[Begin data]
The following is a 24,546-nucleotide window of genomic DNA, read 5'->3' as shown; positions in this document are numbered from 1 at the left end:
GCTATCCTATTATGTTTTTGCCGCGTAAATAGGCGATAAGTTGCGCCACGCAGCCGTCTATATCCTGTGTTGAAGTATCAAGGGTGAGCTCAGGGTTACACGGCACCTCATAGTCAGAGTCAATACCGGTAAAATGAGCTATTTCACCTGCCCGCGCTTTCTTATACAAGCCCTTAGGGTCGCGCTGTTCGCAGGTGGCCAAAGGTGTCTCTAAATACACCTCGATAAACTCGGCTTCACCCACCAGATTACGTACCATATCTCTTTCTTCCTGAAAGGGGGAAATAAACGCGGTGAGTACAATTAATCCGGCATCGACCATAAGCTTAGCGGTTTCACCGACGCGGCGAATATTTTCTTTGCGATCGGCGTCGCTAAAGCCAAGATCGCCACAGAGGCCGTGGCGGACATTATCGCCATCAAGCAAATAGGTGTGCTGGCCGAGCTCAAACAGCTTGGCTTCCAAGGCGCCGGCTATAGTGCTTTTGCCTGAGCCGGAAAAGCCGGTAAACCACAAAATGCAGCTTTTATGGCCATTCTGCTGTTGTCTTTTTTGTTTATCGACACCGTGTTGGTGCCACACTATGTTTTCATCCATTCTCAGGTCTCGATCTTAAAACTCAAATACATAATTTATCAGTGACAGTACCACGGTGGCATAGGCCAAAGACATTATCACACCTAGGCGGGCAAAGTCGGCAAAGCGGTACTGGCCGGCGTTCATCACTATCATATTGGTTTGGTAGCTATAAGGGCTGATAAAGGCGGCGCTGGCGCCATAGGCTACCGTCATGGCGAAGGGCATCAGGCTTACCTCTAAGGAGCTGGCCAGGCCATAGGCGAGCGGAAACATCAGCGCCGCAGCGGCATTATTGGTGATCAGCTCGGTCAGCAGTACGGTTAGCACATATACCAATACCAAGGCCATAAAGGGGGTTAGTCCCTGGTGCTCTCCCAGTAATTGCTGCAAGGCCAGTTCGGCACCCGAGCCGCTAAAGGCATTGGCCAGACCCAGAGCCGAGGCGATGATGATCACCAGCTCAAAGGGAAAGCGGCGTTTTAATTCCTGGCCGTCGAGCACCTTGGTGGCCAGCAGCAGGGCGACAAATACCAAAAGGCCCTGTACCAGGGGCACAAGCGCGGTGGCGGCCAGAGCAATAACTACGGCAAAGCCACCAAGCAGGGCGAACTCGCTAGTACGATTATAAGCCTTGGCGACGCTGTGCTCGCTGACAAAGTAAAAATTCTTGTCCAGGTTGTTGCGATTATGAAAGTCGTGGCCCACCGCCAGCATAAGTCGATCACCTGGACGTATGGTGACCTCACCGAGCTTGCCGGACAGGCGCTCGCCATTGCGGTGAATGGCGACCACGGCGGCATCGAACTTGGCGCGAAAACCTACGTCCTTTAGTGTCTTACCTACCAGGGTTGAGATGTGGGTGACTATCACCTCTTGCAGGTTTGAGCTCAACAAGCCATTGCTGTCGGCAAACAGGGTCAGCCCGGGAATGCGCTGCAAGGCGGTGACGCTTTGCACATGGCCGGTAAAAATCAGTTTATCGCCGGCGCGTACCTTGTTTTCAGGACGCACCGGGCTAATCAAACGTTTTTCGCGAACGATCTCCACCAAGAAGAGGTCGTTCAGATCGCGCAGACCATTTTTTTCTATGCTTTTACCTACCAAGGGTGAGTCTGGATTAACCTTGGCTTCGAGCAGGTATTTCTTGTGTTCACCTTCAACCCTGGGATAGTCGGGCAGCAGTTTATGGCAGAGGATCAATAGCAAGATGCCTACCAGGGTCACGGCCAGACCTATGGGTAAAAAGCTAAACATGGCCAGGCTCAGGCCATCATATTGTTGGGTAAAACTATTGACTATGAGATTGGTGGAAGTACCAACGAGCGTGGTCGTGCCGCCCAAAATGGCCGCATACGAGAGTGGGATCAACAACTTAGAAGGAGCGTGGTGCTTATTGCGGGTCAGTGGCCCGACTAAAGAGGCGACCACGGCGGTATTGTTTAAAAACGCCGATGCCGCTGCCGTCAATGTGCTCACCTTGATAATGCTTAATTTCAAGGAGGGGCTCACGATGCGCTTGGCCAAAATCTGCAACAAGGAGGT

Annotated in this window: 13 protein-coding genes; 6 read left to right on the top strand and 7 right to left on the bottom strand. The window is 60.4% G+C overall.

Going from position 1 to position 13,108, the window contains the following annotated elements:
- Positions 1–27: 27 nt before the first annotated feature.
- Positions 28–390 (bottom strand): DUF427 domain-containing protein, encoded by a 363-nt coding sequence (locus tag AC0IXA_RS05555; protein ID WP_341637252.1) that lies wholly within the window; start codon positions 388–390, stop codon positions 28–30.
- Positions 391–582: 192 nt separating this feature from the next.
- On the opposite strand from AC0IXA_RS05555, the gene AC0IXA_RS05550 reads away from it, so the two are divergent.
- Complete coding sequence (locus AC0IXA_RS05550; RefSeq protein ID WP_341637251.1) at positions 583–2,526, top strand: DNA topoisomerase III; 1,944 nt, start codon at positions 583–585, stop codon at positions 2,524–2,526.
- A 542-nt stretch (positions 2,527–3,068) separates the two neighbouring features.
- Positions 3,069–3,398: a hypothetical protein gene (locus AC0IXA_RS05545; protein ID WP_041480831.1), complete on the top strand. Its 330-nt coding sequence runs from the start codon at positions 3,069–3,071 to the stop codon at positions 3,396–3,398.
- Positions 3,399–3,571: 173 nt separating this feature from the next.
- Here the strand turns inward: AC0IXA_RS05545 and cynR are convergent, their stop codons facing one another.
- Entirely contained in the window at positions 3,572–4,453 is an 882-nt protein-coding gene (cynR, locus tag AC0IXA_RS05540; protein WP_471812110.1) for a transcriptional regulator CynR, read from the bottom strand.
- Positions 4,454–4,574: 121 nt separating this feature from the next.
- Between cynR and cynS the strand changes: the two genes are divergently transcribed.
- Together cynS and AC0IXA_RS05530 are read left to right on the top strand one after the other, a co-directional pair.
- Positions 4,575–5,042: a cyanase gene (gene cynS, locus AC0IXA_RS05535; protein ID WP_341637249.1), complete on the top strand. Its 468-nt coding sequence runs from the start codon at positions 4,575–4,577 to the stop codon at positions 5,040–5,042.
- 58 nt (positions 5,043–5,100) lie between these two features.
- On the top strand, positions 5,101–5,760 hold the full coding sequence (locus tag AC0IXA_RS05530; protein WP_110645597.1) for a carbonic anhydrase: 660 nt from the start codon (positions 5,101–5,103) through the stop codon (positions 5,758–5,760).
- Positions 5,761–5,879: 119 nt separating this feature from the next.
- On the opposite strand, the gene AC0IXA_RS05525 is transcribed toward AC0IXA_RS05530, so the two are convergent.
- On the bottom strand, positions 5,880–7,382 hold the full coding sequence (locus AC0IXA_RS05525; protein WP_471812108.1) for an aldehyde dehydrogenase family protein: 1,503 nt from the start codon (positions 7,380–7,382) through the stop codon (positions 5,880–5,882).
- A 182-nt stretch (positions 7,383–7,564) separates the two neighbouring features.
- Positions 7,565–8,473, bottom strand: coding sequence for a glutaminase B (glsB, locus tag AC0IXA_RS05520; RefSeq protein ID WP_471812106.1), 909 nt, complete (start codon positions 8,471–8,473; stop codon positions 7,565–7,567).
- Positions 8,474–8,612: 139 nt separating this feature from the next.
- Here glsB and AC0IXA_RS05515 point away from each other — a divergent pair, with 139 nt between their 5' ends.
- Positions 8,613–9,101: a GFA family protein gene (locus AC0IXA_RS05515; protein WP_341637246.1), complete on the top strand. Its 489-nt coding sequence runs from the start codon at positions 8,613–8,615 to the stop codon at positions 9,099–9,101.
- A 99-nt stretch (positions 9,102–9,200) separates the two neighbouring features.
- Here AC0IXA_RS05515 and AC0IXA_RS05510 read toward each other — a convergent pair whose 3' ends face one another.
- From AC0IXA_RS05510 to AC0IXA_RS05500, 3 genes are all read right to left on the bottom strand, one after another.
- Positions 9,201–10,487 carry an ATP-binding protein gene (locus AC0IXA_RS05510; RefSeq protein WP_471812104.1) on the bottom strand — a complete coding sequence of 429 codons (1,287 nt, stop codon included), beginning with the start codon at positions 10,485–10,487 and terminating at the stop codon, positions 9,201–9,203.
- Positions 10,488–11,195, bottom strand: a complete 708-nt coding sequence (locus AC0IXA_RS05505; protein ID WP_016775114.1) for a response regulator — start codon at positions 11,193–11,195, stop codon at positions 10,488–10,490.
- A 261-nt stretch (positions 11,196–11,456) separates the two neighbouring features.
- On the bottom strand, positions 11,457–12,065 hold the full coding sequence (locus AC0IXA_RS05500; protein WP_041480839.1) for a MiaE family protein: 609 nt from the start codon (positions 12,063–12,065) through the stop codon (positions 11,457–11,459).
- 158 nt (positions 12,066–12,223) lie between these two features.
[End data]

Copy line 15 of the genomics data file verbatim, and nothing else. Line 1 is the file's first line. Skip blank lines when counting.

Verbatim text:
- Positions 4,454–4,574: 121 nt separating this feature from the next.